The Terrible Tales of Tenure

Teacher tenure, usually used as employment protection for teachers. Tenure is a contract which provides teachers with safety from getting fired due to reasons associating with their abilities to teach. Earning the teacher tenure can take as little as three years. Professors are reviewed only about 5 years later for tenure. “A study by The New Teacher Project (TNTP) stated that 81 percent of administrators say there is a tenured teacher in their school who is performing poorly.

What is education edging on? Is it really oblivion?

Possibly so… Are teachers properly evaluated before and even during their tenure years? According to the TNTP study, less than 1% of teachers were considered unsatisfactory. But president of The Center for Education Reform, Jeanne Allen considers, that many states may have been setting the bar too low. Tenure unfortunately isn’t about the value of teaching but has been diluted to the amount of years a teacher spends teaching.

Is tenure fair to students?

Have you ever had a nightmare professor? 

One that couldn’t relate to his or her students or even more sadly, his or her own subject? Both answers are abruptly yes, don’t lie.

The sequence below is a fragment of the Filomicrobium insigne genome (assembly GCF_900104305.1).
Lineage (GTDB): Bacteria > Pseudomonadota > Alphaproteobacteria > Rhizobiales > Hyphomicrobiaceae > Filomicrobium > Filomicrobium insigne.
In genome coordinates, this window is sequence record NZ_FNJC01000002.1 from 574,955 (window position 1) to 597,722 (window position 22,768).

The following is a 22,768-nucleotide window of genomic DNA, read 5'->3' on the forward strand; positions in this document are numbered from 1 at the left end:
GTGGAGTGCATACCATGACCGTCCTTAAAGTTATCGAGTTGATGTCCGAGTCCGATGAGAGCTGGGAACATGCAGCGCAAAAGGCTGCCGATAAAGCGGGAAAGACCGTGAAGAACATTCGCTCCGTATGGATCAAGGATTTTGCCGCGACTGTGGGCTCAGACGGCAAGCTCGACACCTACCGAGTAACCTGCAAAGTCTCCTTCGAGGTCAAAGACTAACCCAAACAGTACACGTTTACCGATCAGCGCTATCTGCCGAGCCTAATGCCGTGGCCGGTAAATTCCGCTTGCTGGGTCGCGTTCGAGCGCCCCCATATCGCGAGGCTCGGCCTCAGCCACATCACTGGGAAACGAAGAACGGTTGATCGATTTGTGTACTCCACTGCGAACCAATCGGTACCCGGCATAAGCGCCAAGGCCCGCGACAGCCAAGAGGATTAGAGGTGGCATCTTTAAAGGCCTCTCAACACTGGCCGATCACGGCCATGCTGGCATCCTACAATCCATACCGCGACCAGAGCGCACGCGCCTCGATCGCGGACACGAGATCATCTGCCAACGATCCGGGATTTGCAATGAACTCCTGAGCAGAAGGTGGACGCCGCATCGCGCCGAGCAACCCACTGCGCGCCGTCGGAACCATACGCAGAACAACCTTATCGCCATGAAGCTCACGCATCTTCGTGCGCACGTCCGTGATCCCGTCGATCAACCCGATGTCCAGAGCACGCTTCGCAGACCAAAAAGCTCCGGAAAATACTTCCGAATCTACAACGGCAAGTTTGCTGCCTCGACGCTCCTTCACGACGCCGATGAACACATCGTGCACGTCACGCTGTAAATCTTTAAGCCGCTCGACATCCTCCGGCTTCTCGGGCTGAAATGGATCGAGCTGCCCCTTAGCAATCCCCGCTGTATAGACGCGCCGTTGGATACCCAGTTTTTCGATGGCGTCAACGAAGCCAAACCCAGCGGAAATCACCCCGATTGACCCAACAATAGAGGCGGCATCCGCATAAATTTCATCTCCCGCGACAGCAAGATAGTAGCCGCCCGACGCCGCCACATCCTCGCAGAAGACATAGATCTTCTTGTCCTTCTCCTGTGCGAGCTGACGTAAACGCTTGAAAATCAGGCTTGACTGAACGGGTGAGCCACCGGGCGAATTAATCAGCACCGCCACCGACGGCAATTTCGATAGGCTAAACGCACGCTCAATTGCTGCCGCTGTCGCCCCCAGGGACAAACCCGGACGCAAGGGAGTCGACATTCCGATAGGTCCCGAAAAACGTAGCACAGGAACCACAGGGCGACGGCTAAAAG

Well, chances are these professors are either just horrid teachers or plainly under tenure protection.

Did you know:

  • Three years is enough time to show your worth?… Me neither.
  • Tenure from K-12 is not earned, but given as long as they “stand by” they receive it in short periods of time.
  •   That sadly, tenure is scarce in the “land of teaching the public.”

Its rough at least I think, when public school teachers are often shunned and             university professors are put on pedestals especially when teaching students of younger ages is a tad tougher then throwing a syllabus at your students and calling it a form of teaching.

  • When tenured teachers commit criminal acts against students that they are often only suspended and with PAY, or PAID to quit.

Yes! It is exactly what it seems…


You tell me, but choose one of the above. 😉

Tenure makes it increasingly difficult to fire them. They’re practically like ticks. If a teacher is underperforming, its too bad you’d have to deal since the legal process is stretched out to months and can involve court ruling. Sometimes I wonder why principals have such difficult time firing a tenured teacher. But now I know- On average $250,000 would be jeopardized just to fire a teacher in new York City.


OHHH the Irony!

Teacher’s are positioned to nurture and care for their students but with the tenure grants permission them to care solely for themselves. While few teachers receive benefits think about what it does for students.